Omar also ran through some of the most infamous statements from Trump’s past and said it’s ironic that Trump would condemn politicians who criticize government policies given the theme of his 2016 campaign. “When this president ran and until today, he talked about everything that was wrong in this country and how he was going to make it great,” Omar said. “And so for him to condemn us and to say we are un-American for wanting to work hard to make this country be the country we all deserve to live in? Complete hypocrisy.”
House Speaker Nancy Pelosi, who last week faced blowback for critical comments about the four congresswomen, turned her attention to Trump over the weekend. His attack on the four congresswomen “reaffirms his plan to ‘Make America Great Again’ has always been about making America white again,” she tweeted on Sunday.
Pelosi announced on Monday that Democratic leaders were preparing a vote on a House resolution condemning what she called “disgraceful” and “xenophobic language” in Trump’s weekend tweets.
Trump was asked at the White House ceremony whether it concerned him that many people found his tweets to be racist, given that they specifically singled out four women of color.
“It doesn’t concern me because many people agree with me,” Trump said. Of the four women, he said: “They hate our country. They hate it, I think, with a passion.”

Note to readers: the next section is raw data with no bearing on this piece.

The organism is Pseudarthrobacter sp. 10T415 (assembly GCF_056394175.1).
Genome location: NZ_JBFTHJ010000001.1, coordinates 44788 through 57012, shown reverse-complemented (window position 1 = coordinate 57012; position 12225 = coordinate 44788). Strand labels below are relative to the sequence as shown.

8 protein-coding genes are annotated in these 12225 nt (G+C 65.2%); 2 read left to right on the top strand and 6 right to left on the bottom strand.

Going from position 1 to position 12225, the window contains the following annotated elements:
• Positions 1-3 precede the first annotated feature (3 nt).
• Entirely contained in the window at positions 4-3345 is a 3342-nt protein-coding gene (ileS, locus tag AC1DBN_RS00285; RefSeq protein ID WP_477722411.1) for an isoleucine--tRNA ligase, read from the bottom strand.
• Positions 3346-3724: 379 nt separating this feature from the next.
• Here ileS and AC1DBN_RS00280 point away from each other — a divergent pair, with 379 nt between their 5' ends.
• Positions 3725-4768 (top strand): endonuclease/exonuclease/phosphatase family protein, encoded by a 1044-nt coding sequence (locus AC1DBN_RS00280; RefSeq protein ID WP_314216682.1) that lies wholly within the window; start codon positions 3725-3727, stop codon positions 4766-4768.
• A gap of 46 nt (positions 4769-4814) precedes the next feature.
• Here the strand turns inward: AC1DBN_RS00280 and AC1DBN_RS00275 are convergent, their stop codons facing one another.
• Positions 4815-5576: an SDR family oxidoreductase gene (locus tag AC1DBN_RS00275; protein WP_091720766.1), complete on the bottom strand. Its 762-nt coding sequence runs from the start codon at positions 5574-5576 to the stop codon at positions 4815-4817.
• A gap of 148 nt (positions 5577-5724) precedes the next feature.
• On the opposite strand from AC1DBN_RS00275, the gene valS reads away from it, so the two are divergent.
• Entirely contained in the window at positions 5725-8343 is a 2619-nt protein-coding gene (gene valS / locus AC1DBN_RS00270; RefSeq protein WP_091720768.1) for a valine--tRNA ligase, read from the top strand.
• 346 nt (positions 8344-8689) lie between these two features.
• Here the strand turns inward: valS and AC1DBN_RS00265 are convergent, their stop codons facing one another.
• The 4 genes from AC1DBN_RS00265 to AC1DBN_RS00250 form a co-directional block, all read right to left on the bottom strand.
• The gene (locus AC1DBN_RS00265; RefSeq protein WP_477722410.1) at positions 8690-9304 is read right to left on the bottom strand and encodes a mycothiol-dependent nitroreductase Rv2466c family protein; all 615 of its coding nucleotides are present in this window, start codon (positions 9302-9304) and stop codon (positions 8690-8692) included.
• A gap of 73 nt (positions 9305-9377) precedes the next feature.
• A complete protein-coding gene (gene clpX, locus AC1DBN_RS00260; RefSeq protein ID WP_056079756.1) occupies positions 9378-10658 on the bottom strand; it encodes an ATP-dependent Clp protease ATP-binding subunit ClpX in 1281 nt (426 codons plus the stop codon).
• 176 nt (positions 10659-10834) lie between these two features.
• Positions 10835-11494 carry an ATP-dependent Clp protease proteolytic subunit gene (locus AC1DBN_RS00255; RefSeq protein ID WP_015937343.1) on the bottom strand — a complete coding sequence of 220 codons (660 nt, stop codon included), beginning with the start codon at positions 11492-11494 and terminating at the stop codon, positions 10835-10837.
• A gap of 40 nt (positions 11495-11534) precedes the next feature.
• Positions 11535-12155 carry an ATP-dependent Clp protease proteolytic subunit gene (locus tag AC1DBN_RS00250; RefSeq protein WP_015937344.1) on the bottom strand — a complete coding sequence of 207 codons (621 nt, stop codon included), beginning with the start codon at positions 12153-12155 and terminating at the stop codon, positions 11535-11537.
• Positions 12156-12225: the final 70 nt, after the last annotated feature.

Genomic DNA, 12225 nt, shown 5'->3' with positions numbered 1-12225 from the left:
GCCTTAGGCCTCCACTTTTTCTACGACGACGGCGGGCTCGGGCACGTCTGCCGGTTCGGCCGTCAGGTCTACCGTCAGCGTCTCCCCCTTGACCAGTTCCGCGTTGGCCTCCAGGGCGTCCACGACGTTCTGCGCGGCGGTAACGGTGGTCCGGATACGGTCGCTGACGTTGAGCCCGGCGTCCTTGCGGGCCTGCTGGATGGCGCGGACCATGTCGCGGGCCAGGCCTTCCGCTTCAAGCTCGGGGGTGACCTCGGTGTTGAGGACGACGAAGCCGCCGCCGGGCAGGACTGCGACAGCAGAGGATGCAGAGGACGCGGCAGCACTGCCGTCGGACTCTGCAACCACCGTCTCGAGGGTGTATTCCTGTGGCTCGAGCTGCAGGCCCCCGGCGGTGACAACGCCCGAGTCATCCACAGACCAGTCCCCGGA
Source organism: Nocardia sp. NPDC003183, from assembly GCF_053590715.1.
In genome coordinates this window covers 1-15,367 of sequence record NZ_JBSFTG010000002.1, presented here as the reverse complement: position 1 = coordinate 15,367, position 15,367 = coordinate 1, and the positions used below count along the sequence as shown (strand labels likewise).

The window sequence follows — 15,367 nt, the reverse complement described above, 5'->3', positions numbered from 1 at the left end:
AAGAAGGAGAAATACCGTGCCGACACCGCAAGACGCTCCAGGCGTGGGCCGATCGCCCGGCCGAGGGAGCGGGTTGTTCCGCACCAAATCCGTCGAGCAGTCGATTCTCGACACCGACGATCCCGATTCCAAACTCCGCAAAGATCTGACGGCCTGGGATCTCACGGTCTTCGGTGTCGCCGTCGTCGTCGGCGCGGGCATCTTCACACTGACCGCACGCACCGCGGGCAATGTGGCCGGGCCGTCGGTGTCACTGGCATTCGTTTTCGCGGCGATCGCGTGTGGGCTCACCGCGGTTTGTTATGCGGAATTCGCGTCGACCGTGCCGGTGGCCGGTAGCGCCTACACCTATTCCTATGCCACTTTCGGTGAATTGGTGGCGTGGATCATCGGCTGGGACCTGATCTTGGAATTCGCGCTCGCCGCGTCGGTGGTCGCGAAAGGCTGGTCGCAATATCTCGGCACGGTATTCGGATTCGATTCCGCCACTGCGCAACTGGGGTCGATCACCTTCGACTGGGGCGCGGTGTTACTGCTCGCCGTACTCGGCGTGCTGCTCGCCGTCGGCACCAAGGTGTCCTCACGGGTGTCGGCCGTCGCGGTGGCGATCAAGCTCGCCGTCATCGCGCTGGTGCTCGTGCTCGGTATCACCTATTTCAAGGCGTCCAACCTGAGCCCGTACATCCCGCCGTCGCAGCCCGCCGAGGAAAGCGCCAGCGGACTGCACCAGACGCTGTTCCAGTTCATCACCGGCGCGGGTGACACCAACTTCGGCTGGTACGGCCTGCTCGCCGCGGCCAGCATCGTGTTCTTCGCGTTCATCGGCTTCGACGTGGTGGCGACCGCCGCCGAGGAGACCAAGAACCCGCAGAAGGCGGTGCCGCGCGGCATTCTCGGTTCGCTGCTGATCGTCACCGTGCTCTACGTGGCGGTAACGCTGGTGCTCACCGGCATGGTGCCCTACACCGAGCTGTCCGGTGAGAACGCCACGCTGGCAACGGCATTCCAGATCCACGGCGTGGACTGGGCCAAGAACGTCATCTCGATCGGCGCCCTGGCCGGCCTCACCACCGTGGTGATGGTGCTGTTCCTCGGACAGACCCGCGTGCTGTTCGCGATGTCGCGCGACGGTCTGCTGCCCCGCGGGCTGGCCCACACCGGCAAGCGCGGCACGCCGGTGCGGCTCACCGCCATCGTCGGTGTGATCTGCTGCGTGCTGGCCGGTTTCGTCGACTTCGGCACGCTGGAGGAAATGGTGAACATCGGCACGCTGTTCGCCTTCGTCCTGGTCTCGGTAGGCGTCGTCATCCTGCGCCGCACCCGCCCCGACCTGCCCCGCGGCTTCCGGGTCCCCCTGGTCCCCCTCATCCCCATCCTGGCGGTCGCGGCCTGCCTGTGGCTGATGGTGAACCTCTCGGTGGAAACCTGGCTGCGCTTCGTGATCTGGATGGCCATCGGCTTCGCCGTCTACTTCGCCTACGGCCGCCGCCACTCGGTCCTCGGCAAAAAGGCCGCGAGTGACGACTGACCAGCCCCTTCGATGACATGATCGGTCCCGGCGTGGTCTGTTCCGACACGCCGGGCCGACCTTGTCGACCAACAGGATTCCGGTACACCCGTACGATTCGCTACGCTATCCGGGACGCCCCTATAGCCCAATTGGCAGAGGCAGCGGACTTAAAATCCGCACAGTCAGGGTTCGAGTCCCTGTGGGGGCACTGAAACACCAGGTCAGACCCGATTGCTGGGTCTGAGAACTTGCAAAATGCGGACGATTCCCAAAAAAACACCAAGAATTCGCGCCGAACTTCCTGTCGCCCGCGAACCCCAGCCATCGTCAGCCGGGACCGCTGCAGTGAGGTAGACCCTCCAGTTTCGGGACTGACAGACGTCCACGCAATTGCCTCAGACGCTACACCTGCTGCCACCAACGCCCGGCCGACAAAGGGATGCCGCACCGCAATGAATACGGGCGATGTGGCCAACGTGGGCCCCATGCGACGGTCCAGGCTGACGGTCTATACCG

While Trump’s attack appeared designed to divide Democrats, many rallied around the four freshmen congresswomen, who have recently clashed with Pelosi and other Democratic leaders.
Among those condemning Trump’s attack was U.S. Sen. Amy Klobuchar, D-Minn., a presidential candidate. “This is reprehensible, racist, and xenophobic,” she tweeted Sunday. “It is unacceptable for the President of the United States to tweet something like this. Period.”
Gov. Tim Walz also defended Omar and the other three congresswomen. “The four members of Congress are American citizens. They’re U.S. representatives,” he said Monday. “The place they go back to is the United States. Dividing this country along racial lines is unacceptable.”
Local minority and immigration activists also denounced the president’s tweets, which to some had a familiar ring. “ ‘Go back to where you came from’ is a classic phrase from overt racists directed towards black and brown people,” tweeted Ron Harris, the city of Minneapolis’ chief resilience officer and a member of the Democratic National Committee. “Your president uttering these words is no exception to this rule. At this point, to deny his racism is an unequivocal statement about your own.”